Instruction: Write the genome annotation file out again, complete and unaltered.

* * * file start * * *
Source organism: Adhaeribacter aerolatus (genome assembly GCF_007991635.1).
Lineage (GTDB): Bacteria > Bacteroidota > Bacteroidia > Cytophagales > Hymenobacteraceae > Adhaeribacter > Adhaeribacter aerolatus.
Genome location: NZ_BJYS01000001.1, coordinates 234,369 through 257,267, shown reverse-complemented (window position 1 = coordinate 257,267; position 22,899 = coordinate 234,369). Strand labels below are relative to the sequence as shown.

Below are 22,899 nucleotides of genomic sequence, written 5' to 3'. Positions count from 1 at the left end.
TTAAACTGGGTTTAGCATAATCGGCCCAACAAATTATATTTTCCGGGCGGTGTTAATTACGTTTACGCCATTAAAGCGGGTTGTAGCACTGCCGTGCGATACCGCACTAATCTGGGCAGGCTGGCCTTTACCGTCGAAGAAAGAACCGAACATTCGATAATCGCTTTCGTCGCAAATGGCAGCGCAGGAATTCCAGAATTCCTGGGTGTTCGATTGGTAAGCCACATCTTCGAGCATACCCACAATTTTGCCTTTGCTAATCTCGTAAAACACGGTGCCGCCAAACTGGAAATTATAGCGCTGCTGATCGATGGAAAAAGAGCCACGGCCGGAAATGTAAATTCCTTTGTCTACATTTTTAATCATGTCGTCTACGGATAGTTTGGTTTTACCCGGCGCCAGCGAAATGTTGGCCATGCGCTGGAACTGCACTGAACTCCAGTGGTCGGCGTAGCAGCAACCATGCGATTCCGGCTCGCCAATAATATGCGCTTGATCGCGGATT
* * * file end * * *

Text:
Source organism: Adhaeribacter aerolatus (genome assembly GCF_007991635.1).
Lineage (GTDB): Bacteria > Bacteroidota > Bacteroidia > Cytophagales > Hymenobacteraceae > Adhaeribacter > Adhaeribacter aerolatus.
Genome location: NZ_BJYS01000001.1, coordinates 234,369 through 257,267, shown reverse-complemented (window position 1 = coordinate 257,267; position 22,899 = coordinate 234,369). Strand labels below are relative to the sequence as shown.

Below are 22,899 nucleotides of genomic sequence, written 5' to 3'. Positions count from 1 at the left end.
TTAAACTGGGTTTAGCATAATCGGCCCAACAAATTATATTTTCCGGGCGGTGTTAATTACGTTTACGCCATTAAAGCGGGTTGTAGCACTGCCGTGCGATACCGCACTAATCTGGGCAGGCTGGCCTTTACCGTCGAAGAAAGAACCGAACATTCGATAATCGCTTTCGTCGCAAATGGCAGCGCAGGAATTCCAGAATTCCTGGGTGTTCGATTGGTAAGCCACATCTTCGAGCATACCCACAATTTTGCCTTTGCTAATCTCGTAAAACACGGTGCCGCCAAACTGGAAATTATAGCGCTGCTGATCGATGGAAAAAGAGCCACGGCCGGAAATGTAAATTCCTTTGTCTACATTTTTAATCATGTCGTCTACGGATAGTTTGGTTTTACCCGGCGCCAGCGAAATGTTGGCCATGCGCTGGAACTGCACTGAACTCCAGTGGTCGGCGTAGCAGCAACCATGCGATTCCGGCTCGCCAATAATATGCGCTTGATCGCGGATT